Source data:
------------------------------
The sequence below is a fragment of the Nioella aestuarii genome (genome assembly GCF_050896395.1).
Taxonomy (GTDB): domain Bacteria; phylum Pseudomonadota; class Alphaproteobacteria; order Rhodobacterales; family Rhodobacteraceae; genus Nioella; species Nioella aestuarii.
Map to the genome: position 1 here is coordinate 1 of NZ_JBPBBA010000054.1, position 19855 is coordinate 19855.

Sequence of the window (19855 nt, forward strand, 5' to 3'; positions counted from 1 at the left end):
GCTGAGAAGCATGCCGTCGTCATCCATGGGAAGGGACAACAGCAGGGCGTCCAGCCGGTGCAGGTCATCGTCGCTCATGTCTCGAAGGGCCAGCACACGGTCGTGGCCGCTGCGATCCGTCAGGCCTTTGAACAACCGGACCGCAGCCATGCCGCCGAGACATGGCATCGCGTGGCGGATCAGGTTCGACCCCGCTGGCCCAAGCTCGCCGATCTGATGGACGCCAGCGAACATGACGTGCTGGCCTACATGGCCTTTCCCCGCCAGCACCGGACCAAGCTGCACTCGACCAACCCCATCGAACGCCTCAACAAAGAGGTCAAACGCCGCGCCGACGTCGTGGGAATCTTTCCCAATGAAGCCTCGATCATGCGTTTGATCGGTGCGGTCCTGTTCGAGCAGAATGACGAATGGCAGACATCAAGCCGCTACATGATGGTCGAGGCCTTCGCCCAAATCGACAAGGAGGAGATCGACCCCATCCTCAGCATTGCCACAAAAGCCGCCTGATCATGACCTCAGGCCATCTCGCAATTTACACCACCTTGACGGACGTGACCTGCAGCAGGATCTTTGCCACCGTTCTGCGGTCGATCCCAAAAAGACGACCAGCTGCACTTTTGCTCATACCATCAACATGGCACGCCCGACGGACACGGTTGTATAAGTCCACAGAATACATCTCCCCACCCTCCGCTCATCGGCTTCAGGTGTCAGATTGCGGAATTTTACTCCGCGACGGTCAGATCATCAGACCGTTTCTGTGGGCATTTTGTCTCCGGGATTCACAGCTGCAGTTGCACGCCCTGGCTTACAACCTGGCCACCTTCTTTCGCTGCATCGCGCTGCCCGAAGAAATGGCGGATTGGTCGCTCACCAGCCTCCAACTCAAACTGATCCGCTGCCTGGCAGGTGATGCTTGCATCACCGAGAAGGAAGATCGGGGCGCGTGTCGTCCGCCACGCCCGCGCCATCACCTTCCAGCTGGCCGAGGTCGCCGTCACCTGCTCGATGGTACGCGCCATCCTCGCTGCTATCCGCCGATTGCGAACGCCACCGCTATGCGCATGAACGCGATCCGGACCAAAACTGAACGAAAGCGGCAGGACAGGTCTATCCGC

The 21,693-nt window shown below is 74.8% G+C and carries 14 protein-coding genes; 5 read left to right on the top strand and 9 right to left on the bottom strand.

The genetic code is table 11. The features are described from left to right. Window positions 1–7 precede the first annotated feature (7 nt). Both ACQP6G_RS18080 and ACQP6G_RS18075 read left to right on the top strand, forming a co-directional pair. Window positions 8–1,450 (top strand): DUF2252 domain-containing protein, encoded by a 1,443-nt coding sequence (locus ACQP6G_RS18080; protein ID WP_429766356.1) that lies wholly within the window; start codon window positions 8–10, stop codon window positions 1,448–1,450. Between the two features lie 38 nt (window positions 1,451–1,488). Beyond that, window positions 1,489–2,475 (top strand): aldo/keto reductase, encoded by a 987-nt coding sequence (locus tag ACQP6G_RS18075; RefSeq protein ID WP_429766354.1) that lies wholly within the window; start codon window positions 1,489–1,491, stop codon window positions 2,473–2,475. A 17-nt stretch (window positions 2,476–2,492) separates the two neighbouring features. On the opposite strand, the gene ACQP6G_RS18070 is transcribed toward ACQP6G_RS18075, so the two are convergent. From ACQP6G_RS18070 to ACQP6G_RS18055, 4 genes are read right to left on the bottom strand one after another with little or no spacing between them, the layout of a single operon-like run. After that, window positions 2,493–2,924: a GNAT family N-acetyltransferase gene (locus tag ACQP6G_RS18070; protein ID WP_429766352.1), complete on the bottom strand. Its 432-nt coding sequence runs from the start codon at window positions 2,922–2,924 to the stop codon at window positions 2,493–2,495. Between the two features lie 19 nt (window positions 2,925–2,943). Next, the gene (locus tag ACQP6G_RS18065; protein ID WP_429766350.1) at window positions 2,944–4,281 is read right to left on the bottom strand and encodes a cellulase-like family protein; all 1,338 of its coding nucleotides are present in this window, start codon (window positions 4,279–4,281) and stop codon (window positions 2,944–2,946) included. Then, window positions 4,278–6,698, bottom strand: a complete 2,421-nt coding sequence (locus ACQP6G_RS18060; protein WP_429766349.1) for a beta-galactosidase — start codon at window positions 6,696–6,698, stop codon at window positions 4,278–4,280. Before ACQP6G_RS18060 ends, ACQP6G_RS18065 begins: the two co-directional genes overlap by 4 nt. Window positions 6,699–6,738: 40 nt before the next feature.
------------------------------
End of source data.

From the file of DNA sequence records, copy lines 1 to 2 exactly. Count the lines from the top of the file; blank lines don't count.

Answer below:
The sequence below is a fragment of the Nioella aestuarii genome (genome assembly GCF_050896395.1).
Taxonomy (GTDB): domain Bacteria; phylum Pseudomonadota; class Alphaproteobacteria; order Rhodobacterales; family Rhodobacteraceae; genus Nioella; species Nioella aestuarii.